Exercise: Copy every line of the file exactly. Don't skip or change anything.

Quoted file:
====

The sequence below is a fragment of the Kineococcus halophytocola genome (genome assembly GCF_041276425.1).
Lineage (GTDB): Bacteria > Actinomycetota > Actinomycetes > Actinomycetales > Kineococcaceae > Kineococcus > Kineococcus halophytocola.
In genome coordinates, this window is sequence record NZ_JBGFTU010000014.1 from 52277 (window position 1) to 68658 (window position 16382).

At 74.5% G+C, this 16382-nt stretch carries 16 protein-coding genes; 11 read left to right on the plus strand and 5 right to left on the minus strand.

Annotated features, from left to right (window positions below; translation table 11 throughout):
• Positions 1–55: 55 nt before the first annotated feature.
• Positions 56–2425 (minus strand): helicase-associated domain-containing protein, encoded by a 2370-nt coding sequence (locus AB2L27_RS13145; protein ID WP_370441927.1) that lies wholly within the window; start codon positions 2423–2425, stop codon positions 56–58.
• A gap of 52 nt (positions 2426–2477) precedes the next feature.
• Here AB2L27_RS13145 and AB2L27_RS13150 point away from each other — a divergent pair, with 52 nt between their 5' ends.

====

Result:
The sequence below is a fragment of the Kineococcus halophytocola genome (genome assembly GCF_041276425.1).
Lineage (GTDB): Bacteria > Actinomycetota > Actinomycetes > Actinomycetales > Kineococcaceae > Kineococcus > Kineococcus halophytocola.
In genome coordinates, this window is sequence record NZ_JBGFTU010000014.1 from 52277 (window position 1) to 68658 (window position 16382).

At 74.5% G+C, this 16382-nt stretch carries 16 protein-coding genes; 11 read left to right on the plus strand and 5 right to left on the minus strand.

Annotated features, from left to right (window positions below; translation table 11 throughout):
• Positions 1–55: 55 nt before the first annotated feature.
• Positions 56–2425 (minus strand): helicase-associated domain-containing protein, encoded by a 2370-nt coding sequence (locus AB2L27_RS13145; protein ID WP_370441927.1) that lies wholly within the window; start codon positions 2423–2425, stop codon positions 56–58.
• A gap of 52 nt (positions 2426–2477) precedes the next feature.
• Here AB2L27_RS13145 and AB2L27_RS13150 point away from each other — a divergent pair, with 52 nt between their 5' ends.